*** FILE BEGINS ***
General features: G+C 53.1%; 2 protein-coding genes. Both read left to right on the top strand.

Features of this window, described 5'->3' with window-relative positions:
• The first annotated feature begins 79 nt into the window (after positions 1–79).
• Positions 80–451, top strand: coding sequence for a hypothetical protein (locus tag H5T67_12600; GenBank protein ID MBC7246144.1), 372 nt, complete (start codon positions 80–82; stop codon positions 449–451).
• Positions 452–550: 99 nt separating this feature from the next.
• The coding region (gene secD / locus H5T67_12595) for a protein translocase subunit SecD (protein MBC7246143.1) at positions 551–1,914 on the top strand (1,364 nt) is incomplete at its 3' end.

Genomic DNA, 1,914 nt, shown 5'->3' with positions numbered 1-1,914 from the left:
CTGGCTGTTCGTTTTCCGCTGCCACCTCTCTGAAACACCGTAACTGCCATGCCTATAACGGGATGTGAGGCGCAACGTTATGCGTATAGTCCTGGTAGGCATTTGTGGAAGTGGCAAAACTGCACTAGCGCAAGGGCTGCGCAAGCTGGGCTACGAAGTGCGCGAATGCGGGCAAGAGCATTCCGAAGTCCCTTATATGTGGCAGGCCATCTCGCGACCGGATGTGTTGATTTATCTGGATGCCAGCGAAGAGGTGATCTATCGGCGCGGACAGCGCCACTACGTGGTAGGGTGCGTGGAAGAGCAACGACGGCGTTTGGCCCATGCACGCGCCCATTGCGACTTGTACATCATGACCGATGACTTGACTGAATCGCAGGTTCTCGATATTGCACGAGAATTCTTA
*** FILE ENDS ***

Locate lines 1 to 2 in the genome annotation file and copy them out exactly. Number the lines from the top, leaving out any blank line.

General features: G+C 53.1%; 2 protein-coding genes. Both read left to right on the top strand.

Features of this window, described 5'->3' with window-relative positions: